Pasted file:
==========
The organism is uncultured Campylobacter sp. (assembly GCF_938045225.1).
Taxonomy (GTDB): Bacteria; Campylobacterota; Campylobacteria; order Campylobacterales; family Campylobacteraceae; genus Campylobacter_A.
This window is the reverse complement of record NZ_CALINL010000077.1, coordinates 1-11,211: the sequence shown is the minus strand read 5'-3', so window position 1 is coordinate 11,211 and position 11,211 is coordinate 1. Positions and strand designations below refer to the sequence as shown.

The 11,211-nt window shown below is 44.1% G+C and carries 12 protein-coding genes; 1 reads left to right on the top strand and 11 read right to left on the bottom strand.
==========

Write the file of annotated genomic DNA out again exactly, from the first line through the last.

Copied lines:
The organism is uncultured Campylobacter sp. (assembly GCF_938045225.1).
Taxonomy (GTDB): Bacteria; Campylobacterota; Campylobacteria; order Campylobacterales; family Campylobacteraceae; genus Campylobacter_A.
This window is the reverse complement of record NZ_CALINL010000077.1, coordinates 1-11,211: the sequence shown is the minus strand read 5'-3', so window position 1 is coordinate 11,211 and position 11,211 is coordinate 1. Positions and strand designations below refer to the sequence as shown.

The 11,211-nt window shown below is 44.1% G+C and carries 12 protein-coding genes; 1 reads left to right on the top strand and 11 read right to left on the bottom strand.